.NET Framework 4.6, 4.6.1, 4.6.2, 4.7, 4.7.1, 4.7.2 Catalog
4511514
.NET Framework 4.8 Catalog
4511523
Windows 7 SP1
Windows Server 2008 R2 SP1

Catalog
4512193
.NET Framework 3.5.1 Catalog
4507004
.NET Framework 4.5.2 Catalog
4507001
.NET Framework 4.6, 4.6.1, 4.6.2, 4.7, 4.7.1, 4.7.2 Catalog
4511516
.NET Framework 4.8 Catalog
4511525
Windows Server 2008
Catalog
4512196
.NET Framework 2.0, 3.0 Catalog
4507003
.NET Framework 4.5.2 Catalog
4507001
.NET Framework 4.6 Catalog
4511516

 

Previous Monthly Rollups

The last few .NET Framework Monthly updates are listed below for your convenience:

The post .NET Framework August 2019 Preview of Quality Rollup appeared first on .NET Blog.


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Android Studio 3.5 available in the Stable channel

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Android Studio 3.5 is now available in the Stable channel. You can download it here.

For an overview of what's new in this release, see either the release notes or this blog post on the Android Developers blog.
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Bring Anomaly Detector on-premise with containers support

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Android Studio 3.5: Project Marble goes into stable

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Posted by Jamal Eason, Product Manager, Android

Android Studio logo

Have you ever wished that Android Studio was faster, more performant, and more memory efficient? If so, then download Android Studio 3.5 today. This stable version of Android Studio is a different kind of release where the Android Studio team took a step back from large feature work for eight months and instead focused on product quality to further accelerate your day-to-day app development. We called this initiative Project Marble, and it focused on making the fundamental features and flows of Android Studio & Emulator rock-solid by looking at three core areas: system health, feature polish, and bugs. Working on Project Marble was is in direct response to feedback from you and we continue to welcome any further feedback you have.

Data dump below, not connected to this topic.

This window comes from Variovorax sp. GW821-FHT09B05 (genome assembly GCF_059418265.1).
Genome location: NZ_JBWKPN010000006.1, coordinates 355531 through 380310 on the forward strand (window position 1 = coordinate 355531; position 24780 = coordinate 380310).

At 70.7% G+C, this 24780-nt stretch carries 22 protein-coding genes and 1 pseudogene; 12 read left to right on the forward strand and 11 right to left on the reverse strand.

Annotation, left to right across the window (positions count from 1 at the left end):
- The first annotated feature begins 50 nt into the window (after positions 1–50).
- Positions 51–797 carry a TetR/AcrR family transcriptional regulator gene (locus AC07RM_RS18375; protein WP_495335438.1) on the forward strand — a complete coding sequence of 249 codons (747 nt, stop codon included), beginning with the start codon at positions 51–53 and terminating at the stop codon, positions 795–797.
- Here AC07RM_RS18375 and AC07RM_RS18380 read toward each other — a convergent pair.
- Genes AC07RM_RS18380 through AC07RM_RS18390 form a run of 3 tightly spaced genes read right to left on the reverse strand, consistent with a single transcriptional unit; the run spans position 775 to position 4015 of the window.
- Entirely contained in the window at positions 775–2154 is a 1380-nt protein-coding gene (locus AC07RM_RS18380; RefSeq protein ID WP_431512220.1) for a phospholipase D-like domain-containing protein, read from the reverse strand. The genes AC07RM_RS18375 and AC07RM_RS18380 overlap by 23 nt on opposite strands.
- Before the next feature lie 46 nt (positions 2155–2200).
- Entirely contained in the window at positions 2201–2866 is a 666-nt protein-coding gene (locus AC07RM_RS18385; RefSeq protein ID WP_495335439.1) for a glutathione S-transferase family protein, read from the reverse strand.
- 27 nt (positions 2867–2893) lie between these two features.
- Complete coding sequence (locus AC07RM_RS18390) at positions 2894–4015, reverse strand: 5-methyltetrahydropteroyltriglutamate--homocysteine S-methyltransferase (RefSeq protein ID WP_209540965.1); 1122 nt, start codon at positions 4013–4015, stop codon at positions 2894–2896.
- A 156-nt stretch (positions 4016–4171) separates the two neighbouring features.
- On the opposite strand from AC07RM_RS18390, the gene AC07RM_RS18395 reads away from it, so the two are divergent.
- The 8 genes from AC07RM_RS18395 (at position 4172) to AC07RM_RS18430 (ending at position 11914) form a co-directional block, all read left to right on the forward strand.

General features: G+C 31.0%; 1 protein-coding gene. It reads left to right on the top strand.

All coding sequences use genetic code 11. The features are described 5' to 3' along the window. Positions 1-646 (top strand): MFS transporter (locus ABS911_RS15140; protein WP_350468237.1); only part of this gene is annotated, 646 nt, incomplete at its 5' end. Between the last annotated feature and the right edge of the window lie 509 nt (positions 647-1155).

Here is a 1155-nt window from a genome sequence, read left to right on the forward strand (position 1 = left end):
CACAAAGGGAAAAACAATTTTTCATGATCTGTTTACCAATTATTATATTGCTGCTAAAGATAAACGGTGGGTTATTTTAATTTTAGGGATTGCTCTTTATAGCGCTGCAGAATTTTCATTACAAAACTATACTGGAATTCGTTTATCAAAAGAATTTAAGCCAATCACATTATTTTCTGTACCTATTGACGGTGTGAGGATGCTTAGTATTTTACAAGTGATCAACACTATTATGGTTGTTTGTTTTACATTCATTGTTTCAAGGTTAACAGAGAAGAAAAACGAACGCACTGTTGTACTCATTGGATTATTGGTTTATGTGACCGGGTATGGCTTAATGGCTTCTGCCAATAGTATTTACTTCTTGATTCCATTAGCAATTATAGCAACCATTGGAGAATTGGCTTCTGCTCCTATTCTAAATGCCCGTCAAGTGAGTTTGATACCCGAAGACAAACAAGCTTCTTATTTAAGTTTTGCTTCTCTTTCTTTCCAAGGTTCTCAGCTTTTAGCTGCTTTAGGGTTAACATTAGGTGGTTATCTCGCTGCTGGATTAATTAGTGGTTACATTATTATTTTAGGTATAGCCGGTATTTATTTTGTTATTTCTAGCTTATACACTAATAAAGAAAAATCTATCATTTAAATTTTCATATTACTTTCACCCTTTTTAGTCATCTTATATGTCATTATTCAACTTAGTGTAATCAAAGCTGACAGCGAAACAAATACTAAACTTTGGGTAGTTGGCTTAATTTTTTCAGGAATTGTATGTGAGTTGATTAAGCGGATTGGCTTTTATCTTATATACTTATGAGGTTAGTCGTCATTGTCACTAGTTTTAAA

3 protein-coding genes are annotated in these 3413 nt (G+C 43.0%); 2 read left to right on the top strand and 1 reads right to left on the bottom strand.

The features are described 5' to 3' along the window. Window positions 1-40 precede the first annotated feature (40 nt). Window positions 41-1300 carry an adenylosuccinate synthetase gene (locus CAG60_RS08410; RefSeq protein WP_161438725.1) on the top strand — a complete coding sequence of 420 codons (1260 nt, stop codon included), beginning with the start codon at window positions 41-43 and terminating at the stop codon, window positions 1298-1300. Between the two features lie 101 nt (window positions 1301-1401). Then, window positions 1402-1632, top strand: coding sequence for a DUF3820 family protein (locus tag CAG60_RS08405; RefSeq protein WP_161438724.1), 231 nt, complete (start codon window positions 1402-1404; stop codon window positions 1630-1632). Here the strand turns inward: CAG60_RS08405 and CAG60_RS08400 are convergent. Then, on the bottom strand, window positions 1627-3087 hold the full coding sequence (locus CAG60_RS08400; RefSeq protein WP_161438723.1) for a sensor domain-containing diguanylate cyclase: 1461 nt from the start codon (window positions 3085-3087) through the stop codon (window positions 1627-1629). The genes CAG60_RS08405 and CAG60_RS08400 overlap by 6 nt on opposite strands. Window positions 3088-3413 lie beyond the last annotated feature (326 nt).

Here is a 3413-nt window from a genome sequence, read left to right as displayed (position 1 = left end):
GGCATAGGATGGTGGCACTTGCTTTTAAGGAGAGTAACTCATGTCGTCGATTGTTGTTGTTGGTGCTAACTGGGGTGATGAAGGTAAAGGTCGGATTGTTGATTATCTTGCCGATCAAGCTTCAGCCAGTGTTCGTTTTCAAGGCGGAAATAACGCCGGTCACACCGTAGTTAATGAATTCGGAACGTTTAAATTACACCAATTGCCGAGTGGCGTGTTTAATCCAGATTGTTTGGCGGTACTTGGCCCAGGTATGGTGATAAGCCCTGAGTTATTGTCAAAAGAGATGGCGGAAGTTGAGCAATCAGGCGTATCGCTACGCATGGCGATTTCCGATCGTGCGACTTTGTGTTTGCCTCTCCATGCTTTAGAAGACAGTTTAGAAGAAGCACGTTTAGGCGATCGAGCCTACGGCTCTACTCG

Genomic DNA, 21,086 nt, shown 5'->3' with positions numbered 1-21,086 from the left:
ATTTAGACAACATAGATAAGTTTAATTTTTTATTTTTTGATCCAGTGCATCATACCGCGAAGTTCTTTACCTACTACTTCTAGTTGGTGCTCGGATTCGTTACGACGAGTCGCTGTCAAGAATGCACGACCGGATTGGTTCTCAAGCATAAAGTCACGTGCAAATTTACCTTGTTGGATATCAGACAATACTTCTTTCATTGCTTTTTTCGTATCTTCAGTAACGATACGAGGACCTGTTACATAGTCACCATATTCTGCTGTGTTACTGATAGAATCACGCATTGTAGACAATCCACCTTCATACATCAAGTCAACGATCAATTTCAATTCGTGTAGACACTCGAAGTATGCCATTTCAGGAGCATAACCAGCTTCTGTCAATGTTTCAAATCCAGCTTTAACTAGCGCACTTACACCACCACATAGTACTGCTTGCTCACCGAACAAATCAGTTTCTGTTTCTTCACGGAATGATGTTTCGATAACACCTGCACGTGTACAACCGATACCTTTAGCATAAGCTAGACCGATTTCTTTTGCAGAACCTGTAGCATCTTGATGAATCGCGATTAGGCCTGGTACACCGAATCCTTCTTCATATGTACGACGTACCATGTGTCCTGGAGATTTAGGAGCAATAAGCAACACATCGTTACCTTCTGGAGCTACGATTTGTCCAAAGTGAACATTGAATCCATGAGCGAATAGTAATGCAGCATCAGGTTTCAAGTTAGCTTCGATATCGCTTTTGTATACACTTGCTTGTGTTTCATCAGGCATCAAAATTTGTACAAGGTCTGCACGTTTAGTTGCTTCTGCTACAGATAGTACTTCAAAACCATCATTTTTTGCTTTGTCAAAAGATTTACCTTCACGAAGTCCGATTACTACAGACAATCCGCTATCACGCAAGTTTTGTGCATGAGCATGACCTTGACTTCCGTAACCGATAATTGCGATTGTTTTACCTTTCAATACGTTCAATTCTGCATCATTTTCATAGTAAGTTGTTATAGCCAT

To improve system health in Android Studio, we first created a new set of infrastructure and internal dashboards to better detect performance problems. We did this to establish a safety net to catch issues that are typically difficult to catch with regular unit testing. Then, the team addressed a range of issues from fixing over 600 bugs, 50 memory leaks, 20 IDE hangs, and improving XML & Kotlin typing latency. Additionally, for the Android Emulator, we decreased the CPU and memory impact on your development machine. Project Mable was a focused period to work on the IDE and Android Emulator system health but it also uncovered a set of quality areas we will continue to work on going forward.

On top of memory and performance, we spent time polishing and fixing core user facing feature areas. For example, we took a look at the app deployment flow to a device, and completely re-architectured and replaced Instant Run with Apply Changes so that it’s more reliable and trusted. With Apply Changes, we no longer modify an APK during your build but instead, we use runtime instrumentation to redefine classes on the fly. If you want to quickly edit code and see code changes, you should try Android Studio 3.5 today.